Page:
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The quest for good government and development in Africa: is NEPAD the answer?

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Abstract:

The New Partnership for Africa’s Development (NEPAD) states that democracy and good governance are preconditions for development. Given the fact that Black Africa is currently suffering widespread economic crisis and political disorder, how probable is it that electoral politics as it has been instituted over the last decade will lead to good government—which all, inside and outside Africa, now claim is the basis for sustainable economic growth?

On the face of it, the argument is simple: democracy should reduce the scope for conflict and make good government more likely. In turn, good government should bring about the political stability, the institutional consolidation and the operation of the rule of law that are universally seen as the necessary framework for investment. Greater investment should facilitate economic growth. Growth provides the foundations for development.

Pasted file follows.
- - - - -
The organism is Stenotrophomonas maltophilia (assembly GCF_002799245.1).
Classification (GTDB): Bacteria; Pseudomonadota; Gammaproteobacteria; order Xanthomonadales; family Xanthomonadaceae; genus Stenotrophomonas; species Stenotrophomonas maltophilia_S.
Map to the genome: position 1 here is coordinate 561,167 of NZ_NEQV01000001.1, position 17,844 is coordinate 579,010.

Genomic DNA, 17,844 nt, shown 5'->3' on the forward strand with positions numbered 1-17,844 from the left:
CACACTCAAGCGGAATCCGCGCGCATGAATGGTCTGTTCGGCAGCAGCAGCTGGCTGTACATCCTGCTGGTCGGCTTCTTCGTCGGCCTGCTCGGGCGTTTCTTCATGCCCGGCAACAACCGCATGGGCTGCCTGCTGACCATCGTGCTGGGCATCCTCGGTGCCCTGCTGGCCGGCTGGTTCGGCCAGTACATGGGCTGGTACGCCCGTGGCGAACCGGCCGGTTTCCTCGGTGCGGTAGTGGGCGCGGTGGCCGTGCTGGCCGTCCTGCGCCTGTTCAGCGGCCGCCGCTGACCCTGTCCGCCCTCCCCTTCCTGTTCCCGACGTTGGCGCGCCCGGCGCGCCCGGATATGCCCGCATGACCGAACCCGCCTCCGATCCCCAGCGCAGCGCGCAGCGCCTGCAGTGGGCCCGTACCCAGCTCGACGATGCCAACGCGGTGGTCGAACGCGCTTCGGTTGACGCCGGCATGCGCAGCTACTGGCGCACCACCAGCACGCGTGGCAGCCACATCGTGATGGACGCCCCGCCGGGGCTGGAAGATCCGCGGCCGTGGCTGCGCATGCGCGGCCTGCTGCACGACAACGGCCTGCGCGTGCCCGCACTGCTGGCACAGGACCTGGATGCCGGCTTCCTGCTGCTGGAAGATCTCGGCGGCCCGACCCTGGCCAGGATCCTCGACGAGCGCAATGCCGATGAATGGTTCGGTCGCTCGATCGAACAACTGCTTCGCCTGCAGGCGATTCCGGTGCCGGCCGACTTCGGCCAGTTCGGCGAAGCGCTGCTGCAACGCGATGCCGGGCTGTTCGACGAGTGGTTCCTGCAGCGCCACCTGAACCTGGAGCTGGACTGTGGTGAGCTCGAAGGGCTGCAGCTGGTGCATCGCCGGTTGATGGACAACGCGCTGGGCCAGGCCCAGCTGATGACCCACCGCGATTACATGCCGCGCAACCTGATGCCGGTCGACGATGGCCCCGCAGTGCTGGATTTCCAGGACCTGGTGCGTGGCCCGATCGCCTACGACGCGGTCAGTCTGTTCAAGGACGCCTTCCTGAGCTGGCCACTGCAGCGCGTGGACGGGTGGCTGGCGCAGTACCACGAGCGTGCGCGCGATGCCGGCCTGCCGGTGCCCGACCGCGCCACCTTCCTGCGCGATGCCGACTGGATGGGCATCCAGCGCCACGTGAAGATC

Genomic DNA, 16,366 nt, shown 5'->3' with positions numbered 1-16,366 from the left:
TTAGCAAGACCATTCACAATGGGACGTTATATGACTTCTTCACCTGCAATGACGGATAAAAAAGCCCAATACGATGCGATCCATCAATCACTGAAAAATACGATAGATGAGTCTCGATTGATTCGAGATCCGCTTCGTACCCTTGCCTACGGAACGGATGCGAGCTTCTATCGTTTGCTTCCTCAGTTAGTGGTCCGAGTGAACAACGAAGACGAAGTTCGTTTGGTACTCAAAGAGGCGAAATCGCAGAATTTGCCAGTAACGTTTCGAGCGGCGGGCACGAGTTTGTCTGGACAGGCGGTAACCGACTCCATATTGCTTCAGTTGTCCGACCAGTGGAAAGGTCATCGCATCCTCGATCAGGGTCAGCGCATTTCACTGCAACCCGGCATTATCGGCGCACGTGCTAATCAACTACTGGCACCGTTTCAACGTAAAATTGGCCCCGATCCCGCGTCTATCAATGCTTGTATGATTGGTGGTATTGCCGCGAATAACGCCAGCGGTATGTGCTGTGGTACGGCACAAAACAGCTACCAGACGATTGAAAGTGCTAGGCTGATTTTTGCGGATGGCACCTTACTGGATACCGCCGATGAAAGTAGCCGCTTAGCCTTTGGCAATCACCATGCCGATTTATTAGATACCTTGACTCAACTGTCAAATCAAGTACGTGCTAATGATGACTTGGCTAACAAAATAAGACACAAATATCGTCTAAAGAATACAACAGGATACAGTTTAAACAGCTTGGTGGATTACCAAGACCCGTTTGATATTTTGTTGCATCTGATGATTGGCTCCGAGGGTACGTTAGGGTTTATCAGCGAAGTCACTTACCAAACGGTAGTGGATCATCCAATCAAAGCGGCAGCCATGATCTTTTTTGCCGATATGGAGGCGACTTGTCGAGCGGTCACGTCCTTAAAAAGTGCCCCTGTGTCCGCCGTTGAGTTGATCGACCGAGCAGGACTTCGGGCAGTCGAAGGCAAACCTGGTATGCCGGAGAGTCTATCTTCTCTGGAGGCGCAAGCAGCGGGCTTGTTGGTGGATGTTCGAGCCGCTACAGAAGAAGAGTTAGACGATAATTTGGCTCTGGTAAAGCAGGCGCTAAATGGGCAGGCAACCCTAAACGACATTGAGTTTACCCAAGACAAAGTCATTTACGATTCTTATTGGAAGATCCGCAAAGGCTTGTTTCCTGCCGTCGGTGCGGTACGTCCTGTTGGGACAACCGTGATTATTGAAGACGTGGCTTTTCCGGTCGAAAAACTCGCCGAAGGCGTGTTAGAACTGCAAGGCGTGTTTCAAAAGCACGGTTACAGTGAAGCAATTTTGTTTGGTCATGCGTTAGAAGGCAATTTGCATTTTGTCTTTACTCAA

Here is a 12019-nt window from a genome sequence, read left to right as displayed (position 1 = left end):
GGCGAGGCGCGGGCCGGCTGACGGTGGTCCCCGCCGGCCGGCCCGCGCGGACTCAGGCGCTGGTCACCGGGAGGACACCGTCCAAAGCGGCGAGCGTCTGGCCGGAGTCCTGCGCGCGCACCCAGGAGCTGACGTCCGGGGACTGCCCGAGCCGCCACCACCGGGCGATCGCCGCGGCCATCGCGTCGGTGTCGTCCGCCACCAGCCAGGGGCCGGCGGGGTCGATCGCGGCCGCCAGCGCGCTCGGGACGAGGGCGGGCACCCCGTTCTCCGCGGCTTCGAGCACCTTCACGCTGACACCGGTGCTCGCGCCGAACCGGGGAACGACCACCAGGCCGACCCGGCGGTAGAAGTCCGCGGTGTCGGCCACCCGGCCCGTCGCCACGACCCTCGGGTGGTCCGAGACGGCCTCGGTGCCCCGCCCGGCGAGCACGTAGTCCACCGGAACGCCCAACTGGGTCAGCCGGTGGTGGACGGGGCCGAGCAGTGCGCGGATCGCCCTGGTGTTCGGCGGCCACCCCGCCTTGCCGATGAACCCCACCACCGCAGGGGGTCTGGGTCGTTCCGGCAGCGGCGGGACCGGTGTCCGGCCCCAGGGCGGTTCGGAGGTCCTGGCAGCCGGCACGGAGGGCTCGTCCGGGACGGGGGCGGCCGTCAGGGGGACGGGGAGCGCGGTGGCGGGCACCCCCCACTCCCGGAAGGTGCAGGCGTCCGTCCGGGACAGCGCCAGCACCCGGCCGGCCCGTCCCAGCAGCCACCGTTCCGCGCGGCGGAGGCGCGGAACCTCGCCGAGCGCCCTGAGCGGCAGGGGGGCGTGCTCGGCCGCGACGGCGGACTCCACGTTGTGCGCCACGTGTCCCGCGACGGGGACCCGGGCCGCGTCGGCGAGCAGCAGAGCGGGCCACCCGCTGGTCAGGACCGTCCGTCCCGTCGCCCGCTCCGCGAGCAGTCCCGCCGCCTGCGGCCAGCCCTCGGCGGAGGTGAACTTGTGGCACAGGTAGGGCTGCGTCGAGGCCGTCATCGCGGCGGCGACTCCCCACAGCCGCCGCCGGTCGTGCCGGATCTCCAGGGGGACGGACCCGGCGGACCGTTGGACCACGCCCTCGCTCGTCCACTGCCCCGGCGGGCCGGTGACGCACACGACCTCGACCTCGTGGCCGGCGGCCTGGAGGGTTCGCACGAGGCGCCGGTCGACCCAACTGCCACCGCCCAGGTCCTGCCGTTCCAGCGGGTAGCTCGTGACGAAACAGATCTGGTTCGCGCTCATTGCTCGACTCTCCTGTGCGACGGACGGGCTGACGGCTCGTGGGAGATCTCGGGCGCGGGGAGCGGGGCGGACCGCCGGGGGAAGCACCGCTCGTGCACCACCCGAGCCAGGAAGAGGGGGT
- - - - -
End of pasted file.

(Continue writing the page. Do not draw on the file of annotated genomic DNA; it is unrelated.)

This article investigates the extent to which the political changes that have occurred in the last decade have made the possibility of good government and development more likely in Africa. It offers an analysis of why it is that the nature of politics in Africa today makes good government difficult and reconsiders the changes that have taken place in the exercise of power over the recent past.

Document Type: Research Article

Affiliations: University of London and King’s College London.

Publication date: July 1, 2002

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